A HOME RENOVATION THAT HAS DISRUPTED A BLOCK OF 31ST STREET
UPDATE: Council Member Jack Evans has assigned a member of his staff, Sherri Kimbel, to the parking/dumpster/renovation issue. If you need to talk with her, the number is 202-724-8058. Her position is simple: "People should be able to come home from work and park on the street where they live." This extends beyond 31st Street. If there is a home renovation that is making your parking life hell, call her.
Earlier this week I wrote about a new Georgetown home renovation that is consuming the short block of 31st between O and P Streets. The contractor has claimed six parking spaces -- that's right, six -- and is causing quite a raucous among the neighbors. Not just because of the burden the multiple "no parking" signs have put on the tax-paying residents, forcing them to find alternate parking in an already parking-challenged neighborhood, but because they find the contractor's attitude toward them to be, in their words, consistently "arrogant." There have been some contentious moments, espeically after the renovation work flooded a neighbor's basement.
It was topic "A" on the street this morning as some of them gathered to discuss their frustration. I know one of them has reached out to Ward 2 Council Member Jack Evans, but they also talked of wanting an intervention from the ANC and the Citizens Association of Georgetown.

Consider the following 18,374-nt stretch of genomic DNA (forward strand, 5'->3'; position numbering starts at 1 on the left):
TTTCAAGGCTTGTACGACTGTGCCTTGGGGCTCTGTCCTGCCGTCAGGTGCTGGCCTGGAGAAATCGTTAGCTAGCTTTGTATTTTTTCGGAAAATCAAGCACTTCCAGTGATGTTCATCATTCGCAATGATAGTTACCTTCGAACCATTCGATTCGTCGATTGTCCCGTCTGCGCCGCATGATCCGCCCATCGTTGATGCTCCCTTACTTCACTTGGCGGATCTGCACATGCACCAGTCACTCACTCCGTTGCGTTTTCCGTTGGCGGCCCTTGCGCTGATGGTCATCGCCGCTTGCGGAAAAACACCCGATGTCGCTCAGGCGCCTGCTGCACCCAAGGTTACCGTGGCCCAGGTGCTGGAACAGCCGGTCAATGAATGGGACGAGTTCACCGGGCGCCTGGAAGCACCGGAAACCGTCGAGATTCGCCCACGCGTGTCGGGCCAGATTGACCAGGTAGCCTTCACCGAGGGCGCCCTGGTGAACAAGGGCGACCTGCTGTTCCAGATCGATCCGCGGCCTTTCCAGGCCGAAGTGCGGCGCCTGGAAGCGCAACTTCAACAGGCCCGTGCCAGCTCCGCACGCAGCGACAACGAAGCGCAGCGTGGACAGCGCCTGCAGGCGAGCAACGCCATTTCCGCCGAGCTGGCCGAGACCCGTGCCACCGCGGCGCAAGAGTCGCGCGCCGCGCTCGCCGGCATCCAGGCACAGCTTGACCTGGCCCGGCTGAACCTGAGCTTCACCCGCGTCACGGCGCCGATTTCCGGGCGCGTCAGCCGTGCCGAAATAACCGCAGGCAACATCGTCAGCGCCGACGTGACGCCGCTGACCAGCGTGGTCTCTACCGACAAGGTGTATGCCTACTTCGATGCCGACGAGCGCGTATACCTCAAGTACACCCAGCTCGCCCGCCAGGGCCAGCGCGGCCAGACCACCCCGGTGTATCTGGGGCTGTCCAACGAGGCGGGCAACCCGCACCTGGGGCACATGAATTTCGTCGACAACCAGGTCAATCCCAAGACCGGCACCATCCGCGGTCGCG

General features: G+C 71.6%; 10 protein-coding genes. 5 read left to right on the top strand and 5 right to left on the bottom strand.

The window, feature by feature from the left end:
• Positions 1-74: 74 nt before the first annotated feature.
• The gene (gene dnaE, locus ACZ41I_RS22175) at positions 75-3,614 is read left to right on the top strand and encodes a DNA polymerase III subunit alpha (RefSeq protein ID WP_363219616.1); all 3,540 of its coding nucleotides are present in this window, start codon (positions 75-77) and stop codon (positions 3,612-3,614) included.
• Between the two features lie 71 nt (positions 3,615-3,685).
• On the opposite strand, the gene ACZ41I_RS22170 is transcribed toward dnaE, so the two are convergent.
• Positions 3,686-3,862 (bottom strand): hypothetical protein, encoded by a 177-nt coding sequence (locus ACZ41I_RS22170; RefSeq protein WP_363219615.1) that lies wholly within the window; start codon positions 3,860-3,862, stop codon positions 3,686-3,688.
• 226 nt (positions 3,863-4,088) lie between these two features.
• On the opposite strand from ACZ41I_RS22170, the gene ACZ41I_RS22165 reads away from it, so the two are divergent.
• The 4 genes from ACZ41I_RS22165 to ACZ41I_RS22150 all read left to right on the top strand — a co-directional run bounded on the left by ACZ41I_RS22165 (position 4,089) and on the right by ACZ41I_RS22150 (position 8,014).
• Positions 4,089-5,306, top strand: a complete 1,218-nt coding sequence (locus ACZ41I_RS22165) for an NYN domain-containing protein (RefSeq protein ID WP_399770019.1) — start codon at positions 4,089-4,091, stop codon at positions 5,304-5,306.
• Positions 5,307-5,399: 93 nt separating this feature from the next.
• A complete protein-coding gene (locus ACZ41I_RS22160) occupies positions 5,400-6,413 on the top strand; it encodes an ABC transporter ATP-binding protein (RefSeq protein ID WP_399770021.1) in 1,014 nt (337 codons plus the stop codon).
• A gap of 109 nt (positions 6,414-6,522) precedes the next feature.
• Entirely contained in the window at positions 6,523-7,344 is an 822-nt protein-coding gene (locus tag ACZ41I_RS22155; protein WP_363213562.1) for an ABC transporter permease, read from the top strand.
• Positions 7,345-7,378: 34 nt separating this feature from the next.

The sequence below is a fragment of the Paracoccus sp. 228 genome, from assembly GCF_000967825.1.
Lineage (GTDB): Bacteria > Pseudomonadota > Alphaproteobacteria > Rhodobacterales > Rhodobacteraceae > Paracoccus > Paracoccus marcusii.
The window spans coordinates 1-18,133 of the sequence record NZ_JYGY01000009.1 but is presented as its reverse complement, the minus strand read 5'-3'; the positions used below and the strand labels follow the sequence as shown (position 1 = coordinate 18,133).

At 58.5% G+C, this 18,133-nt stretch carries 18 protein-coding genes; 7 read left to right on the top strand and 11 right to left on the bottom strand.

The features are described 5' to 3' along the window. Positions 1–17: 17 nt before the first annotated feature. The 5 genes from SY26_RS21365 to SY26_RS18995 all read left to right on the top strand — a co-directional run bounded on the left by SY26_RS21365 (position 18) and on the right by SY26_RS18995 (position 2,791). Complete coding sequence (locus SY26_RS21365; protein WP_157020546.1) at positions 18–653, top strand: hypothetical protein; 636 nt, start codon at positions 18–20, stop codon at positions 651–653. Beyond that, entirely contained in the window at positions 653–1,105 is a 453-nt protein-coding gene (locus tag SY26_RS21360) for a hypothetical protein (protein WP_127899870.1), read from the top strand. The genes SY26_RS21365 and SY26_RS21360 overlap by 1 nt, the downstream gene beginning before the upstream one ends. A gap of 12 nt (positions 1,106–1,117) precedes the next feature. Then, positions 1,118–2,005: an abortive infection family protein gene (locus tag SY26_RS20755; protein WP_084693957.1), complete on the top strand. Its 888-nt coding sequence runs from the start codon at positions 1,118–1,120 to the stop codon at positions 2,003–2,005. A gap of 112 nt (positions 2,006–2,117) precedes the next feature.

The parking, obviously, is just one of the problems with this renovation, but it's a festering problem. It's created a perfect storm, really, of rippling lost parking spaces for the residents. Half a block over, another new homeowner has been renovating a house for months and months, consuming several parking spaces, including a dumpster, on 31st between P and Dumbarton. Half way down O Street, there's another renovation that is using a dumpster, (but, to its credit, has consumed only one parking space and the workers use the homeowner's driveway, too.)
Add to this the related fleets of service trucks and vans that also take up parking spaces. And the timetable runs into November and beyond.
"My housekeeper comes once a week for four hours and gets a ticket every other time," said one of the frustrated neighbors this morning, "but these trucks sit here and nothing happens." The residents come home from work to a block where, normally, it was easy to find a parking space. No more. Typically they could go to O Street, but that's where a lot of the service trucks park.
1. Require homeowners, before a renovation, to reach out to neighbors to discuss the demands of their renovation and the concerns of the residents in the vicinity.
2. Limit the spaces a contractor can claim for a home renovation. There's no excuse for 6 spaces.
3. Limit the number of renovations that can happen in proximity to each other. One at a time and only one at a time within a block or two. Sorry, you just have to wait. (And that is completely fair).
4. The ANC should have a street mediator who talks the arrogant out of arrogant contractors and calms the concerns of insulted neighbors.
5. Don't allow dumpsters. Dump trucks in, dump trucks out. The dumpsters are eyesores, becoming stinking pits of garbage, attract vermin of all kinds.